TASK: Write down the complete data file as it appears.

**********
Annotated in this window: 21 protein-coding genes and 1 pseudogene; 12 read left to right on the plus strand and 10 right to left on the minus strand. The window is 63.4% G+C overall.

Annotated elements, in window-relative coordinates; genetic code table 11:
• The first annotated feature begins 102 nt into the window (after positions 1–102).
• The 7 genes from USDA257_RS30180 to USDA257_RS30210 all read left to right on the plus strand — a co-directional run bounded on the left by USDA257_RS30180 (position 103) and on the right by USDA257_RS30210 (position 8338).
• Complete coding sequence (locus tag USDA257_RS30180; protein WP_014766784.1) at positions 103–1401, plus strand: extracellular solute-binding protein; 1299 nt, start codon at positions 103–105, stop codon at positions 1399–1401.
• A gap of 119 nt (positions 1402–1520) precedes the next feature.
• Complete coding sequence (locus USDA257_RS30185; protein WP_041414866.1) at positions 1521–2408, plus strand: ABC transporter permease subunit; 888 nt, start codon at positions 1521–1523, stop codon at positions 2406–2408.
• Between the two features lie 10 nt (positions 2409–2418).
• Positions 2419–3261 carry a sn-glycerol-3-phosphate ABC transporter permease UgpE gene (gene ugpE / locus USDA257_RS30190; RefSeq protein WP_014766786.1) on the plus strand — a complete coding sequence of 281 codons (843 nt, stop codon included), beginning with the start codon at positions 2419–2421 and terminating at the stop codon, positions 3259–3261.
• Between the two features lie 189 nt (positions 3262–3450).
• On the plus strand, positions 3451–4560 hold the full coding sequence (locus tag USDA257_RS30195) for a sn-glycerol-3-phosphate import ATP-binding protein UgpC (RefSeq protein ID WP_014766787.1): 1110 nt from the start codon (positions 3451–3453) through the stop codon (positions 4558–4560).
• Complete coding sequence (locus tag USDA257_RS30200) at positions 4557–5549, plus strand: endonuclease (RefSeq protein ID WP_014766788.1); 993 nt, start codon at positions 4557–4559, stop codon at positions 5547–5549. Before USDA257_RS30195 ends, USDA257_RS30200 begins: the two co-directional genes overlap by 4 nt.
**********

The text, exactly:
Annotated in this window: 21 protein-coding genes and 1 pseudogene; 12 read left to right on the plus strand and 10 right to left on the minus strand. The window is 63.4% G+C overall.

Annotated elements, in window-relative coordinates; genetic code table 11:
• The first annotated feature begins 102 nt into the window (after positions 1–102).
• The 7 genes from USDA257_RS30180 to USDA257_RS30210 all read left to right on the plus strand — a co-directional run bounded on the left by USDA257_RS30180 (position 103) and on the right by USDA257_RS30210 (position 8338).
• Complete coding sequence (locus tag USDA257_RS30180; protein WP_014766784.1) at positions 103–1401, plus strand: extracellular solute-binding protein; 1299 nt, start codon at positions 103–105, stop codon at positions 1399–1401.
• A gap of 119 nt (positions 1402–1520) precedes the next feature.
• Complete coding sequence (locus USDA257_RS30185; protein WP_041414866.1) at positions 1521–2408, plus strand: ABC transporter permease subunit; 888 nt, start codon at positions 1521–1523, stop codon at positions 2406–2408.
• Between the two features lie 10 nt (positions 2409–2418).
• Positions 2419–3261 carry a sn-glycerol-3-phosphate ABC transporter permease UgpE gene (gene ugpE / locus USDA257_RS30190; RefSeq protein WP_014766786.1) on the plus strand — a complete coding sequence of 281 codons (843 nt, stop codon included), beginning with the start codon at positions 2419–2421 and terminating at the stop codon, positions 3259–3261.
• Between the two features lie 189 nt (positions 3262–3450).
• On the plus strand, positions 3451–4560 hold the full coding sequence (locus tag USDA257_RS30195) for a sn-glycerol-3-phosphate import ATP-binding protein UgpC (RefSeq protein ID WP_014766787.1): 1110 nt from the start codon (positions 3451–3453) through the stop codon (positions 4558–4560).
• Complete coding sequence (locus tag USDA257_RS30200) at positions 4557–5549, plus strand: endonuclease (RefSeq protein ID WP_014766788.1); 993 nt, start codon at positions 4557–4559, stop codon at positions 5547–5549. Before USDA257_RS30195 ends, USDA257_RS30200 begins: the two co-directional genes overlap by 4 nt.